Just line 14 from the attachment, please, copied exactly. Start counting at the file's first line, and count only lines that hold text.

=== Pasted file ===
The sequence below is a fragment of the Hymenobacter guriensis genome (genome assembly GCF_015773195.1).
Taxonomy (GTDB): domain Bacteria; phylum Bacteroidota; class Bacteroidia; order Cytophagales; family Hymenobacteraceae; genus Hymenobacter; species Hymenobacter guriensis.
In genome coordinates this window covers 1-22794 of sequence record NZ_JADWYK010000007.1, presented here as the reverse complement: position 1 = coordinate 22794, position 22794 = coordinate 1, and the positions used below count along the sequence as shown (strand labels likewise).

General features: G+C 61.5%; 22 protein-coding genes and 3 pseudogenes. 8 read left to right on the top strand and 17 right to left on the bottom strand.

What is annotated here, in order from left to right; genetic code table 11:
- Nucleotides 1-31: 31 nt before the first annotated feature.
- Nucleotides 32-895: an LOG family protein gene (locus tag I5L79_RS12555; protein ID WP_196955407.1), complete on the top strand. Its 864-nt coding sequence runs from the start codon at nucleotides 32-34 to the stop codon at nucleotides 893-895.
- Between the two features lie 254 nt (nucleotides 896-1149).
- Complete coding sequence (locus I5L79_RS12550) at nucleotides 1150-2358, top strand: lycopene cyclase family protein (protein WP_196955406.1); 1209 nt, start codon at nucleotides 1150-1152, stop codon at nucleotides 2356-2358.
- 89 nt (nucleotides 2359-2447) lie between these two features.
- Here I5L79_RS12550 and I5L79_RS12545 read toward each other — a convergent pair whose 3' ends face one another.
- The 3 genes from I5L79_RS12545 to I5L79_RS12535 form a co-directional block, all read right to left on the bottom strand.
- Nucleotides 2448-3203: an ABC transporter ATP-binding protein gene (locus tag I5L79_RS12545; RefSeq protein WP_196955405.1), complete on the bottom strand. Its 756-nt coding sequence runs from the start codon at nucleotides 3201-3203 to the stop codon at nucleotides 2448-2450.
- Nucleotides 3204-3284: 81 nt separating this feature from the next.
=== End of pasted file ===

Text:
- Nucleotides 3204-3284: 81 nt separating this feature from the next.